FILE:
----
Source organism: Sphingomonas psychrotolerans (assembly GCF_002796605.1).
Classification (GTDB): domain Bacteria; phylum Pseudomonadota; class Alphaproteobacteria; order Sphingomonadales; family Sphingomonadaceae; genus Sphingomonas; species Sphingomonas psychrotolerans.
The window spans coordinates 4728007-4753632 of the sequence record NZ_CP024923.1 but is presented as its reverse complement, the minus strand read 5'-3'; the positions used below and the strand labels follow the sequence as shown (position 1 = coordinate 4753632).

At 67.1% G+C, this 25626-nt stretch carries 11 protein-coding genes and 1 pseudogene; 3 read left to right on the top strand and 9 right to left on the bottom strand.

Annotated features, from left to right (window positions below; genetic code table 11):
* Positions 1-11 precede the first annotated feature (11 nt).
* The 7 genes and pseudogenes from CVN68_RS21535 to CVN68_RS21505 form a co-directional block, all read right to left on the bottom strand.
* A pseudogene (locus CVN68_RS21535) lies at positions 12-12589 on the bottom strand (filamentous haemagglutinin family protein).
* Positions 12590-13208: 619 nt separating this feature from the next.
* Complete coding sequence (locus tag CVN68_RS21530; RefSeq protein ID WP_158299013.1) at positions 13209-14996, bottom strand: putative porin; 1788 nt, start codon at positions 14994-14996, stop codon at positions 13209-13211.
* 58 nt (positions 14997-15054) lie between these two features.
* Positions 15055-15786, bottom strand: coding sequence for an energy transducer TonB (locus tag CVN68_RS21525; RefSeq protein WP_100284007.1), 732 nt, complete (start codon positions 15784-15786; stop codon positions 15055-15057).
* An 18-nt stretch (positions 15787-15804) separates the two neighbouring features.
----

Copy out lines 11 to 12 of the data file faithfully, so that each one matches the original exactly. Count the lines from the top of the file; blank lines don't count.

* 58 nt (positions 14997-15054) lie between these two features.
* Positions 15055-15786, bottom strand: coding sequence for an energy transducer TonB (locus tag CVN68_RS21525; RefSeq protein WP_100284007.1), 732 nt, complete (start codon positions 15784-15786; stop codon positions 15055-15057).